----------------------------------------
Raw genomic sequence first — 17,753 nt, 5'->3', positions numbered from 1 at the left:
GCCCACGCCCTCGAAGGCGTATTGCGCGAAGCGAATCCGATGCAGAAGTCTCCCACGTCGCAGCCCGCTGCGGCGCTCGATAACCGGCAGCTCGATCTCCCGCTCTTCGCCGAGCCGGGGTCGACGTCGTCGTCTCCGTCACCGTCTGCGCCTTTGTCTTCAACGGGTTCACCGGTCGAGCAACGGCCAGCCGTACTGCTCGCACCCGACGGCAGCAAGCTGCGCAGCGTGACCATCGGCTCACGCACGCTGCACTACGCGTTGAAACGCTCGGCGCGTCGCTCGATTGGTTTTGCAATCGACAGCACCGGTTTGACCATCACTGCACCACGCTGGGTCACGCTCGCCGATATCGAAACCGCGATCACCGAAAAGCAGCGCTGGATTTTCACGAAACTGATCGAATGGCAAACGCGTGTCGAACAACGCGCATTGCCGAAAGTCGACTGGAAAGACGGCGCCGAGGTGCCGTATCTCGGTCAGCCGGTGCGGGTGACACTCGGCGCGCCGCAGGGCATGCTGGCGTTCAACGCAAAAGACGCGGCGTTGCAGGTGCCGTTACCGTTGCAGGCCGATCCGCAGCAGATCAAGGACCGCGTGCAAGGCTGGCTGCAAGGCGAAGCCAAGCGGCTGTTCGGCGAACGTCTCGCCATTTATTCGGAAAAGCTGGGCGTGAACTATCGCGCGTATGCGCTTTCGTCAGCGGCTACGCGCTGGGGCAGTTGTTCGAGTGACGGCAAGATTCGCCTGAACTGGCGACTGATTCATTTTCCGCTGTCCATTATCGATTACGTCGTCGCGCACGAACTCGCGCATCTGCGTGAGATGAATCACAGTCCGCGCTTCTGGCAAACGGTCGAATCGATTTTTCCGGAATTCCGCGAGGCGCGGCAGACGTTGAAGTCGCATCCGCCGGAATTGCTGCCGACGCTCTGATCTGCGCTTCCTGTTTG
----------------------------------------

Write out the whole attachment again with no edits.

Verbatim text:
Raw genomic sequence first — 17,753 nt, 5'->3', positions numbered from 1 at the left:
GCCCACGCCCTCGAAGGCGTATTGCGCGAAGCGAATCCGATGCAGAAGTCTCCCACGTCGCAGCCCGCTGCGGCGCTCGATAACCGGCAGCTCGATCTCCCGCTCTTCGCCGAGCCGGGGTCGACGTCGTCGTCTCCGTCACCGTCTGCGCCTTTGTCTTCAACGGGTTCACCGGTCGAGCAACGGCCAGCCGTACTGCTCGCACCCGACGGCAGCAAGCTGCGCAGCGTGACCATCGGCTCACGCACGCTGCACTACGCGTTGAAACGCTCGGCGCGTCGCTCGATTGGTTTTGCAATCGACAGCACCGGTTTGACCATCACTGCACCACGCTGGGTCACGCTCGCCGATATCGAAACCGCGATCACCGAAAAGCAGCGCTGGATTTTCACGAAACTGATCGAATGGCAAACGCGTGTCGAACAACGCGCATTGCCGAAAGTCGACTGGAAAGACGGCGCCGAGGTGCCGTATCTCGGTCAGCCGGTGCGGGTGACACTCGGCGCGCCGCAGGGCATGCTGGCGTTCAACGCAAAAGACGCGGCGTTGCAGGTGCCGTTACCGTTGCAGGCCGATCCGCAGCAGATCAAGGACCGCGTGCAAGGCTGGCTGCAAGGCGAAGCCAAGCGGCTGTTCGGCGAACGTCTCGCCATTTATTCGGAAAAGCTGGGCGTGAACTATCGCGCGTATGCGCTTTCGTCAGCGGCTACGCGCTGGGGCAGTTGTTCGAGTGACGGCAAGATTCGCCTGAACTGGCGACTGATTCATTTTCCGCTGTCCATTATCGATTACGTCGTCGCGCACGAACTCGCGCATCTGCGTGAGATGAATCACAGTCCGCGCTTCTGGCAAACGGTCGAATCGATTTTTCCGGAATTCCGCGAGGCGCGGCAGACGTTGAAGTCGCATCCGCCGGAATTGCTGCCGACGCTCTGATCTGCGCTTCCTGTTTG